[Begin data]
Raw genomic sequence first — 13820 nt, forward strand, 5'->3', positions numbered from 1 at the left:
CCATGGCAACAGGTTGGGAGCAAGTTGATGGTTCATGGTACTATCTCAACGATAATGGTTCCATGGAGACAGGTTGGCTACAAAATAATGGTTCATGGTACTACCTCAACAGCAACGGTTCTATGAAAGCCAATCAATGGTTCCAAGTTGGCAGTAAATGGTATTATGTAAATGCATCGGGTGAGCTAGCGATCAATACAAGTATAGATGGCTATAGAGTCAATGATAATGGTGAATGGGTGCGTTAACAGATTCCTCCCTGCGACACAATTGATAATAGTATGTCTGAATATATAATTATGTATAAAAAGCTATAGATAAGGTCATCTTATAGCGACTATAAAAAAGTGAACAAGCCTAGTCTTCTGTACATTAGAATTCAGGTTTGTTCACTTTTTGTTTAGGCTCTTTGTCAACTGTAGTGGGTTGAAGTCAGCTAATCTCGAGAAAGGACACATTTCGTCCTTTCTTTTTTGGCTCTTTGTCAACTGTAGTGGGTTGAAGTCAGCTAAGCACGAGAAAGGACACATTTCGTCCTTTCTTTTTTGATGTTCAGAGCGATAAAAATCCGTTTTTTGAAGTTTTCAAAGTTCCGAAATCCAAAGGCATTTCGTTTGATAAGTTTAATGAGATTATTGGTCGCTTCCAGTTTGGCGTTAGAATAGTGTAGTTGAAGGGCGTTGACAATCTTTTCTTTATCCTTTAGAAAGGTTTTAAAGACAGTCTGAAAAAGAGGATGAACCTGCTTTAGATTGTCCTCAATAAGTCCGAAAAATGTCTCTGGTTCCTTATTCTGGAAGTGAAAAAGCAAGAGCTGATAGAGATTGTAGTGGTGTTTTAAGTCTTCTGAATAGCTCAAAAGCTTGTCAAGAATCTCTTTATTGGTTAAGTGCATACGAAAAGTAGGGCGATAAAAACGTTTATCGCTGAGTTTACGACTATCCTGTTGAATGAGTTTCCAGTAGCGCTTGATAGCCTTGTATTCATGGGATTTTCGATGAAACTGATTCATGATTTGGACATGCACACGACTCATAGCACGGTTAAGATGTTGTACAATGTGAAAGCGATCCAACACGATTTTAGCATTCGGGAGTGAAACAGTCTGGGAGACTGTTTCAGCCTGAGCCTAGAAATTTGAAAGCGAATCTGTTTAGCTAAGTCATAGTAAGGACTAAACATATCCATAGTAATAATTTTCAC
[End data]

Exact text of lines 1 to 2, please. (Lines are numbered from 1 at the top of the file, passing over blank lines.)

Raw genomic sequence first — 13820 nt, forward strand, 5'->3', positions numbered from 1 at the left:
CCATGGCAACAGGTTGGGAGCAAGTTGATGGTTCATGGTACTATCTCAACGATAATGGTTCCATGGAGACAGGTTGGCTACAAAATAATGGTTCATGGTACTACCTCAACAGCAACGGTTCTATGAAAGCCAATCAATGGTTCCAAGTTGGCAGTAAATGGTATTATGTAAATGCATCGGGTGAGCTAGCGATCAATACAAGTATAGATGGCTATAGAGTCAATGATAATGGTGAATGGGTGCGTTAACAGATTCCTCCCTGCGACACAATTGATAATAGTATGTCTGAATATATAATTATGTATAAAAAGCTATAGATAAGGTCATCTTATAGCGACTATAAAAAAGTGAACAAGCCTAGTCTTCTGTACATTAGAATTCAGGTTTGTTCACTTTTTGTTTAGGCTCTTTGTCAACTGTAGTGGGTTGAAGTCAGCTAATCTCGAGAAAGGACACATTTCGTCCTTTCTTTTTTGGCTCTTTGTCAACTGTAGTGGGTTGAAGTCAGCTAAGCACGAGAAAGGACACATTTCGTCCTTTCTTTTTTGATGTTCAGAGCGATAAAAATCCGTTTTTTGAAGTTTTCAAAGTTCCGAAATCCAAAGGCATTTCGTTTGATAAGTTTAATGAGATTATTGGTCGCTTCCAGTTTGGCGTTAGAATAGTGTAGTTGAAGGGCGTTGACAATCTTTTCTTTATCCTTTAGAAAGGTTTTAAAGACAGTCTGAAAAAGAGGATGAACCTGCTTTAGATTGTCCTCAATAAGTCCGAAAAATGTCTCTGGTTCCTTATTCTGGAAGTGAAAAAGCAAGAGCTGATAGAGATTGTAGTGGTGTTTTAAGTCTTCTGAATAGCTCAAAAGCTTGTCAAGAATCTCTTTATTGGTTAAGTGCATACGAAAAGTAGGGCGATAAAAACGTTTATCGCTGAGTTTACGACTATCCTGTTGAATGAGTTTCCAGTAGCGCTTGATAGCCTTGTATTCATGGGATTTTCGATGAAACTGATTCATGATTTGGACATGCACACGACTCATAGCACGGTTAAGATGTTGTACAATGTGAAAGCGATCCAACACGATTTTAGCATTCGGGAGTGAAACAGTCTGGGAGACTGTTTCAGCCTGAGCCTAGAAATTTGAAAGCGAATCTGTTTAGCTAAGTCATAGTAAGGACTAAACATATCCATAGTAATAATTTTCAC